An American university has rejected $3m (£2.3m) funding from a Christian organisation that demanded it shut down an LGBT students’ group.
Samford University, a Christian institution founded by Alabama Baptists, declined a donation offered by state churches on the condition the group was stopped from forming.
Earlier this year, students applied for permission to form Samford Together to provide “a forum for students who want to discuss topics relating to sexual orientation and gender identity…[in] an open-minded and accepting environment”.
The university’s faculty approved the group in April, although it has yet to be formally recognised by Samford’s board of trustees.
Following the faculty’s vote, Alabama Baptist Convention – an association of the state’s churches – said it was “saddened” that the university had “voted to affirm the recognition of a student group that identifies with values contrary to biblical teachings on sexuality”.
“We strongly believe that the Old Testament and New Testament each speak unequivocally against homosexuality. When addressing same-gender sexual relationships, the Bible without exception never affirms such behaviour as an approved lifestyle,” said John Thweatt, the convention’s president, and Rick Lance, executive director of its board of missions, in a joint statement.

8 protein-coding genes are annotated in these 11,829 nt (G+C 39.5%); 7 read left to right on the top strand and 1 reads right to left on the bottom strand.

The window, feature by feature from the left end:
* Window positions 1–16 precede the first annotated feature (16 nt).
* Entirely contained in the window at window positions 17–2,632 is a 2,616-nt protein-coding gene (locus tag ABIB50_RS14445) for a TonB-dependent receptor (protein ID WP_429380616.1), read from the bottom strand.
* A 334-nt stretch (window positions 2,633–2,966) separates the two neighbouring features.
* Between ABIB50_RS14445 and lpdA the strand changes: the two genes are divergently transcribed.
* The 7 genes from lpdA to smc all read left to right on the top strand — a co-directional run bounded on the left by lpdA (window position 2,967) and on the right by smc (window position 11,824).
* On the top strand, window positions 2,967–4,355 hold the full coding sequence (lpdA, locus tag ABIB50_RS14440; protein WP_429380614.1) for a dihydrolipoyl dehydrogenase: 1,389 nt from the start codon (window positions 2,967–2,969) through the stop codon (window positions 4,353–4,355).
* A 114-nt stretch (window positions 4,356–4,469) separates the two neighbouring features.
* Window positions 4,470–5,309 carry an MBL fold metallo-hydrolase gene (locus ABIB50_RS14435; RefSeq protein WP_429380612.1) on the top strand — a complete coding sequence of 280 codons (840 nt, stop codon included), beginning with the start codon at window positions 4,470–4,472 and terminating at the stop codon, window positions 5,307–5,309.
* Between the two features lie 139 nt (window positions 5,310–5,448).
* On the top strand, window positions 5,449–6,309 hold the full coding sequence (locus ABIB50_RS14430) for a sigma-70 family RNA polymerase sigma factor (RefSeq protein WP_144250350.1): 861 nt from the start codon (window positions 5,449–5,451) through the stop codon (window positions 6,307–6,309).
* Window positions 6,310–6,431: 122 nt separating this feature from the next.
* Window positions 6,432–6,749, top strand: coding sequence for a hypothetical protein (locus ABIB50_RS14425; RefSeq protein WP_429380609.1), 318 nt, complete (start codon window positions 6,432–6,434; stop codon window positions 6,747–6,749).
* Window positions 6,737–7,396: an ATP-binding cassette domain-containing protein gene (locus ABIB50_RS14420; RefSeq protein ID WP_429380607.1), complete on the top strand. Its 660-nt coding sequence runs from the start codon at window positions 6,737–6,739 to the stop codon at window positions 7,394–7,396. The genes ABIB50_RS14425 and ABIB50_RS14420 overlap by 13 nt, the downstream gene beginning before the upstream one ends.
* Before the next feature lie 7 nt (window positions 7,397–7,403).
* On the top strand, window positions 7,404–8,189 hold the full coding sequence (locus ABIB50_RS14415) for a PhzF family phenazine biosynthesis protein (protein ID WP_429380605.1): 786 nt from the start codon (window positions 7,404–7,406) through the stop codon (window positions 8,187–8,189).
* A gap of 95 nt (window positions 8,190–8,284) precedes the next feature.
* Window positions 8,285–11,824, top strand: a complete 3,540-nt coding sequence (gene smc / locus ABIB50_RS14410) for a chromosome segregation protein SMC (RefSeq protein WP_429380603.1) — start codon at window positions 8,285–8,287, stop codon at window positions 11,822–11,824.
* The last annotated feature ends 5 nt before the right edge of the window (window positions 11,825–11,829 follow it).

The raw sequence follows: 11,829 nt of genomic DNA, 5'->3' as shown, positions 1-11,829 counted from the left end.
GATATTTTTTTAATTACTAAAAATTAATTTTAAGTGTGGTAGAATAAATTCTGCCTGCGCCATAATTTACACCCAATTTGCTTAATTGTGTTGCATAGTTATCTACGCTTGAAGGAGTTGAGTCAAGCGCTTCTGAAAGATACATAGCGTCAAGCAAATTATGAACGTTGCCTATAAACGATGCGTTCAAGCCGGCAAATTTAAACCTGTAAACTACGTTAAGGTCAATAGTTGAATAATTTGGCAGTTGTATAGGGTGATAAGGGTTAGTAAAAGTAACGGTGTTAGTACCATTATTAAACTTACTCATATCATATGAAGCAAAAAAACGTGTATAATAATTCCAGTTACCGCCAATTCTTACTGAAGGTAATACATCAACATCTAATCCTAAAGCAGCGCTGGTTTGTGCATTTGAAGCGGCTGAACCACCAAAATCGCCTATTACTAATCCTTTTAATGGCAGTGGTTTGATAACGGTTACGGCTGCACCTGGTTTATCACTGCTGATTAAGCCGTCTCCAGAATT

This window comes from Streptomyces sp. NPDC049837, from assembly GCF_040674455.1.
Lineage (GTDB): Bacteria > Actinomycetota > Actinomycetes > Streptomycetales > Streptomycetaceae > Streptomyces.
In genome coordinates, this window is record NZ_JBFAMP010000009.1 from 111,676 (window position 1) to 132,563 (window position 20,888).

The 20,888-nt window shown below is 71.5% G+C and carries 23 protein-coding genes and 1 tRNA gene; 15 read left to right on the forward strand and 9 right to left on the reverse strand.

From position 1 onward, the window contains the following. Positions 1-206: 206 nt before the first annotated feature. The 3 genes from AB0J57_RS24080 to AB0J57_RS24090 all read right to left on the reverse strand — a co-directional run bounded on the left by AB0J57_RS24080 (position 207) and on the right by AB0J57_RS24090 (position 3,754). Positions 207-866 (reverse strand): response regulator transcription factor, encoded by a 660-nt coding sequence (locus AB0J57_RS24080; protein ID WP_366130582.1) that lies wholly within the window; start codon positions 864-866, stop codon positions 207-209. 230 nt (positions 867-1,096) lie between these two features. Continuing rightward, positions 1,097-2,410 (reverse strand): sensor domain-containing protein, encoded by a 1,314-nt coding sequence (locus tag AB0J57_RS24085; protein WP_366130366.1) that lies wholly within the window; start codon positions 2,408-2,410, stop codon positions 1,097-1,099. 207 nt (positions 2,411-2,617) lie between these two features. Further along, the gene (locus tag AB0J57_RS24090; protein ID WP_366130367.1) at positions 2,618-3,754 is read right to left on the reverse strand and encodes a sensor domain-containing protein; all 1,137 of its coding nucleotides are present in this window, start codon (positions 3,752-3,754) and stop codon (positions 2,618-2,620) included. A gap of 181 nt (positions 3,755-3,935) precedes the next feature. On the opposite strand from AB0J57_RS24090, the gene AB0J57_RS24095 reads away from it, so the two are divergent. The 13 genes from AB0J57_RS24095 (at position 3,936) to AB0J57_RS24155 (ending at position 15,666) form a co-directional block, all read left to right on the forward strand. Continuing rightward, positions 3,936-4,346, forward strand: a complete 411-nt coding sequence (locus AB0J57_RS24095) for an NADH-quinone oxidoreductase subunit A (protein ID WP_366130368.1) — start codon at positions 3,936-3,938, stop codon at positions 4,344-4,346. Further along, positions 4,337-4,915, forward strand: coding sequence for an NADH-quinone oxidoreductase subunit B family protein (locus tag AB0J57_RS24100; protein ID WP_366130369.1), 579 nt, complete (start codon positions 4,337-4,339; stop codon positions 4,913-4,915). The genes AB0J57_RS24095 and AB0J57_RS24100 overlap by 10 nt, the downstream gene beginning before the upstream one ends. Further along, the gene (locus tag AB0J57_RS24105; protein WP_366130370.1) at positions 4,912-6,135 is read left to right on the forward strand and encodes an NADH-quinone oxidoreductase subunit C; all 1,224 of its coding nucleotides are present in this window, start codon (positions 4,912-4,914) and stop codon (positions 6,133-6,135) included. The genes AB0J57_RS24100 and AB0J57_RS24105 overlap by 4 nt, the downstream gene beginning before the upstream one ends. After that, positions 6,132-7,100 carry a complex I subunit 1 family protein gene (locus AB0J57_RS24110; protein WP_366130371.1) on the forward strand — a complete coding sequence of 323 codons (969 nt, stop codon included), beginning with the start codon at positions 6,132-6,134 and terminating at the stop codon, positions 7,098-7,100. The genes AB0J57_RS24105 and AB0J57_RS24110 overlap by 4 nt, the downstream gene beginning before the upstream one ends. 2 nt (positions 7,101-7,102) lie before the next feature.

They later warned they would withdraw the $3m funding offered if the board of trustees approved Samford Together.
In response, the university has voluntarily waived the donation, which it had been due to receive on 1 January. The decision to reject the money was approved by the university’s executive committee, it said in statement.
“I believe the action taken by our trustees is something that both parties have been anticipating for some time and will serve the best interests of both Samford and the Alabama Baptist State Convention,” said university president Andrew Westmoreland.
“Our longstanding educational and ministry relationships with Alabama Baptists have always been more significant than money, and these relationships will continue and flourish.”
Dr Westmoreland added he wanted the university to address topics related to human sexuality and “other important issues at the intersection of Christian understanding and cultural reality”.
He stopped short of offering formal recognition to Samford Together, but said the university would “work to accomplish each of the group’s worthy goals”.
Following the announcement, the convention reiterated its opposition to the student group.
“The matter of recognition of the student organisation is in the hands of the leadership of Samford University. They know our concerns about the organisation as expressed in person and in print,” said Mr Thweatt.
Samford University was founded in 1841 and describes itself as “deeply rooted in its Christian mission”.